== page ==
lawyers." Erickson, 551 U.S. at 94 (citations
action is frivolous if it "lacks an arguable basis
either in law or in fact." Neitzke v. Williams,
490 U.S. 319, 325 (1989). Under 28 U.S.C. §
1915(e)(2)(B)(i), a court may dismiss a complaint as
frivolous if it is "based on an indisputably meritless
legal theory" or a "clearly baseless" or
"fantastic or delusional" factual scenario.
Neitzke, 490 at 327-28; see also Wilson v.
Rackmill, 878 F.2d 772, 774 (3d Cir. 1989); Deutsch
v. United States, 67 F.3d 1080, 1091-92 (3d Cir. 1995)
(holding frivolous a suit alleging that prison officials took
an inmate's pen and refused to give it back).
legal standard for dismissing a complaint for failure to
state a claim pursuant to § 1915(e)(2)(B)(ii)
is identical to the legal standard used when deciding Rule
12(b)(6) motions. See Tourscher v. McCullough, 184
F.3d 236, 240 (3d Cir. 1999) (applying Fed.R.Civ.P. 12(b)(6)
standard to dismissal for failure to state a claim under
§ 1915(e)(2)(B)). However, before dismissing a complaint
or claims for failure to state a claim upon which relief may
be granted pursuant to the screening provisions of 28 U.S.C.
§ 1915, the Court must grant a plaintiff leave to amend
her complaint unless amendment would be inequitable or
futile. See Grayson v. Mayview State Hosp., 293 F.3d
103, 114 (3d Cir. 2002).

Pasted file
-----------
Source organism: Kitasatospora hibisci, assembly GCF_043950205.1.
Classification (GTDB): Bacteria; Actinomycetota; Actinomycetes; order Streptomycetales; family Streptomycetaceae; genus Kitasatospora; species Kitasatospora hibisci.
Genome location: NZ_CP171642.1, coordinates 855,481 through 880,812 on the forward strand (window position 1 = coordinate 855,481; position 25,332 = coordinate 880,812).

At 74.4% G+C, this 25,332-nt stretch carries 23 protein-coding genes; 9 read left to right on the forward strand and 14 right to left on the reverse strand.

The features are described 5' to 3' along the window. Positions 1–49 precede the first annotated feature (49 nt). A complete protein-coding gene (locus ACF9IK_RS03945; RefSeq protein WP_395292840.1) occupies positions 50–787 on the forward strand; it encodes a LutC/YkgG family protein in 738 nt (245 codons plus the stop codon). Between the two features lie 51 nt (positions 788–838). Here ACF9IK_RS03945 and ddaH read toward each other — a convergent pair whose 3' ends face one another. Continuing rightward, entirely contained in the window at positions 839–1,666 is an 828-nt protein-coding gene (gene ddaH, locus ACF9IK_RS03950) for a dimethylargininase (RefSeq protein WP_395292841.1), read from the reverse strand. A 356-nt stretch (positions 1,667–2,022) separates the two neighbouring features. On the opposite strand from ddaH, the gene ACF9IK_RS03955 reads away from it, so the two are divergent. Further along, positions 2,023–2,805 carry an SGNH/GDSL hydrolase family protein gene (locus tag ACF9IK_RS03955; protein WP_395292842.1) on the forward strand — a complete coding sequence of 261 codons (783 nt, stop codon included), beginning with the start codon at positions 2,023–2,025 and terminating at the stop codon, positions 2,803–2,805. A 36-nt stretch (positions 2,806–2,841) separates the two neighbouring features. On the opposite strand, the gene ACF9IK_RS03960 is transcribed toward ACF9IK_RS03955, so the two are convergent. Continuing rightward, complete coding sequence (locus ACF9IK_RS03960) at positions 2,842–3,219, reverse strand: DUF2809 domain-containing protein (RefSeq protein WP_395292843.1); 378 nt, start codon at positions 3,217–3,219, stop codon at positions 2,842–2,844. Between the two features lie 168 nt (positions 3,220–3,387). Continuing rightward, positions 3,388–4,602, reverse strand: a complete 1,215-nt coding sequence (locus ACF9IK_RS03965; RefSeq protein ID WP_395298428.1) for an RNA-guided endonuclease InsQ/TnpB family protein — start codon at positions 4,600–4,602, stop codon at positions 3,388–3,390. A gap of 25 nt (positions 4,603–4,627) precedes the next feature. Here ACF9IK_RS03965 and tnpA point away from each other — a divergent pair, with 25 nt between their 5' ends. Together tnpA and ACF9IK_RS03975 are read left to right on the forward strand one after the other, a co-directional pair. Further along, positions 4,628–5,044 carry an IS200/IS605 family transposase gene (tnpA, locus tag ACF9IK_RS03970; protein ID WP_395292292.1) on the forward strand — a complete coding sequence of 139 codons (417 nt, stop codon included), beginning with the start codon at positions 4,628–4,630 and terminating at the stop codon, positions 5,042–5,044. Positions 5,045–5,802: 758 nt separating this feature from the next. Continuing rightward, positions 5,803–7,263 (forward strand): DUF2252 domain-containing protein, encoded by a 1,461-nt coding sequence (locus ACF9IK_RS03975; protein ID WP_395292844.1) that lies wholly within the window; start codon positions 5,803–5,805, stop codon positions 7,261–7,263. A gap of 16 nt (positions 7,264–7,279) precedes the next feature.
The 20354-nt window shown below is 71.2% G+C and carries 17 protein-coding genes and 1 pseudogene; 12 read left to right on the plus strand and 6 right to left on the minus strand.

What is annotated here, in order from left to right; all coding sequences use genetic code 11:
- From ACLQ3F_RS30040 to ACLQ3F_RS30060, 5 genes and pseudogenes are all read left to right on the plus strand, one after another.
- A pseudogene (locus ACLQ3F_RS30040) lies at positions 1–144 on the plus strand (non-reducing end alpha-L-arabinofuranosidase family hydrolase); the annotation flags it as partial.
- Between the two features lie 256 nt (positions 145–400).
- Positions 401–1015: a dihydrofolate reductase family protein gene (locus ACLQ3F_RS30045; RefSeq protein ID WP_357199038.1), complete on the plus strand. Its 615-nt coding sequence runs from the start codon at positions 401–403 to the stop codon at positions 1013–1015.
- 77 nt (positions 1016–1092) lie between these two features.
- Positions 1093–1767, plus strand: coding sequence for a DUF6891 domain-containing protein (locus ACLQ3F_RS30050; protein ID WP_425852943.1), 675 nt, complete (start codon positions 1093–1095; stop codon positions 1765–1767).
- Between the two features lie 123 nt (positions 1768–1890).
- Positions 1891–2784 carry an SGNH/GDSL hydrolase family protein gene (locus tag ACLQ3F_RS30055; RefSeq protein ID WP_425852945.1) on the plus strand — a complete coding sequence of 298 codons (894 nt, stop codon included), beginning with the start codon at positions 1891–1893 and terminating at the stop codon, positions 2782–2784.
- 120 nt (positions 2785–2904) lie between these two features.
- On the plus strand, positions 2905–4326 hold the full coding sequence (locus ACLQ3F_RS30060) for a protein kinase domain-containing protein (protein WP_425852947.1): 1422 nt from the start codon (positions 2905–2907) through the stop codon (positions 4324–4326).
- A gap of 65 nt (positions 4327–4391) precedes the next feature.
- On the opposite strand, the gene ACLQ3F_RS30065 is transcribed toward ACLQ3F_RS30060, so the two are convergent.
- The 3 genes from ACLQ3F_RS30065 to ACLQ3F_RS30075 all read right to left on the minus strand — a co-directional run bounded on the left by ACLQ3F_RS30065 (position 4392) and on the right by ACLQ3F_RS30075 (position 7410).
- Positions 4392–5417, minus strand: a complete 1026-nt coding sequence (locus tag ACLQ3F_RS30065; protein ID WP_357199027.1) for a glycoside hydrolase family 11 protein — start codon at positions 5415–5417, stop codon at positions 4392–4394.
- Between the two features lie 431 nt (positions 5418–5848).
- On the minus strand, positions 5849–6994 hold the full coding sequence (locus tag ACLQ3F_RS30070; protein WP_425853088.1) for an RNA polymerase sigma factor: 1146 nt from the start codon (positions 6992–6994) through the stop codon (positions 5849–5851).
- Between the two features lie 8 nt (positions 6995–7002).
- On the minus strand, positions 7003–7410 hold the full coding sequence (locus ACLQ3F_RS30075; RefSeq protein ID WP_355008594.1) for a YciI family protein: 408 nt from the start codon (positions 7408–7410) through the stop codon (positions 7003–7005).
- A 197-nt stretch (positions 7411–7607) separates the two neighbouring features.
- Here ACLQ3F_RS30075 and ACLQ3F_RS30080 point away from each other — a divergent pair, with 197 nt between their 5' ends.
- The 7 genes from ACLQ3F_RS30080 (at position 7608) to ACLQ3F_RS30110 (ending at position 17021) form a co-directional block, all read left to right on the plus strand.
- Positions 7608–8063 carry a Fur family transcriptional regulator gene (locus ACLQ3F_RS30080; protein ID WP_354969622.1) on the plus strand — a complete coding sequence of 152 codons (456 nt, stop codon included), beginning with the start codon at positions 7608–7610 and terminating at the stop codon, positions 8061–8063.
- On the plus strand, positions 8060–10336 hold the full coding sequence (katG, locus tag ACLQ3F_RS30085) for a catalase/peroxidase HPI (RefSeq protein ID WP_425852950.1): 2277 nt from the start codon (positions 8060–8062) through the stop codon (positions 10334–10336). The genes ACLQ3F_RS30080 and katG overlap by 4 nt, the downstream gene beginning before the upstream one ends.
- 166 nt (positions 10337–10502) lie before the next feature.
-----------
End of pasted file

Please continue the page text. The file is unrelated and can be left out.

complaint may be dismissed only if, accepting the
well-pleaded allegations in the complaint as true and viewing
them in the light most favorable to the plaintiff, a court
concludes that those allegations "could not raise a
claim of entitlement to relief." Bell Atl. Corp. v.
Twombly, 550 U.S. 544, 558 (2007). While "detailed
factual allegations" are not required, a complaint must
do more than simply provide "labels and
conclusions" or "a formulaic recitation of the
elements of a cause of action." Davis v. Abington
Mem'l Hosp., 765 F.3d 236, 241 (3d Cir. 2014)
(internal quotation marks omitted). In addition, a complaint
must contain sufficient factual matter, accepted as true, to
state a claim to relief that is plausible on its face.
See Williams v. BASF Catalysts LLC., 765 F.3d 306,
315 (3d Cir. 2014) (citing Ashcroft v.
Iqbal, 556 U.S. 662, 678 (2009) and Twombly,
550 U.S. at 570). Finally, a plaintiff must plead facts
sufficient to show that a claim has substantive plausibility.
See Johnson v. City of Shelby, ___ U.S.
___, 135 S.Ct. 346, 347 (2014). A complaint may not dismissed
for imperfect statements of the legal theory supporting the
claim asserted. See Id. at 346.
the pleading regime established by Twombly and
Iqbal, a court reviewing the sufficiency of a
complaint must take three steps: (1) take note of the
elements the plaintiff must plead to state a claim; (2)
identify allegations that, because they are no more than
conclusions, are not entitled to the assumption of truth; and
(3) when there are well-pleaded factual allegations, the
court should assume their veracity and then determine whether
they plausibly give rise to an entitlement to relief. See
Connelly v. Lane Const. Corp.,809 F.3d 780, 787 (3d
Cir. 2016). Elements are sufficiently alleged when the facts
in the complaint "show" that the plaintiff is
entitled to relief. See Iqbal, 556 U.S. at 679